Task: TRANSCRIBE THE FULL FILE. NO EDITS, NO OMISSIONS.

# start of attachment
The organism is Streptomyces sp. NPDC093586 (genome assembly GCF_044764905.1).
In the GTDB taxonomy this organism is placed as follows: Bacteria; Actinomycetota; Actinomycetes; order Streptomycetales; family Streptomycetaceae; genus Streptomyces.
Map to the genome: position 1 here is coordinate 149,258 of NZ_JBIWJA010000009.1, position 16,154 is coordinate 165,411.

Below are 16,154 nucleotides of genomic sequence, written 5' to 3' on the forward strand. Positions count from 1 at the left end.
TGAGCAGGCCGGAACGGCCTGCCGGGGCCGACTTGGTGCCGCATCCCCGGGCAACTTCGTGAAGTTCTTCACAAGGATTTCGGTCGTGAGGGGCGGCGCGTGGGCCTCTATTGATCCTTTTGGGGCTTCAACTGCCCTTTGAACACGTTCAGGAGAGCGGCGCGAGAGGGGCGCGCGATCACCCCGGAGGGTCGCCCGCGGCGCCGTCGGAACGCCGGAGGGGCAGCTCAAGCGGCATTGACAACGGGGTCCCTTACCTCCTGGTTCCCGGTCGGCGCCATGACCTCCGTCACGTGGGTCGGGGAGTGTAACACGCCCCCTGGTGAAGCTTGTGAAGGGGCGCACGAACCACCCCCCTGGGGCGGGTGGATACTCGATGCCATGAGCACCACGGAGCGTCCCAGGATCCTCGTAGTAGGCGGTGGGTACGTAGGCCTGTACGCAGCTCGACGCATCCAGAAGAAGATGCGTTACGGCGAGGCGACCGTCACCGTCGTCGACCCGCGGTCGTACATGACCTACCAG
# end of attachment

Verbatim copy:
The organism is Streptomyces sp. NPDC093586 (genome assembly GCF_044764905.1).
In the GTDB taxonomy this organism is placed as follows: Bacteria; Actinomycetota; Actinomycetes; order Streptomycetales; family Streptomycetaceae; genus Streptomyces.
Map to the genome: position 1 here is coordinate 149,258 of NZ_JBIWJA010000009.1, position 16,154 is coordinate 165,411.

Below are 16,154 nucleotides of genomic sequence, written 5' to 3' on the forward strand. Positions count from 1 at the left end.
TGAGCAGGCCGGAACGGCCTGCCGGGGCCGACTTGGTGCCGCATCCCCGGGCAACTTCGTGAAGTTCTTCACAAGGATTTCGGTCGTGAGGGGCGGCGCGTGGGCCTCTATTGATCCTTTTGGGGCTTCAACTGCCCTTTGAACACGTTCAGGAGAGCGGCGCGAGAGGGGCGCGCGATCACCCCGGAGGGTCGCCCGCGGCGCCGTCGGAACGCCGGAGGGGCAGCTCAAGCGGCATTGACAACGGGGTCCCTTACCTCCTGGTTCCCGGTCGGCGCCATGACCTCCGTCACGTGGGTCGGGGAGTGTAACACGCCCCCTGGTGAAGCTTGTGAAGGGGCGCACGAACCACCCCCCTGGGGCGGGTGGATACTCGATGCCATGAGCACCACGGAGCGTCCCAGGATCCTCGTAGTAGGCGGTGGGTACGTAGGCCTGTACGCAGCTCGACGCATCCAGAAGAAGATGCGTTACGGCGAGGCGACCGTCACCGTCGTCGACCCGCGGTCGTACATGACCTACCAG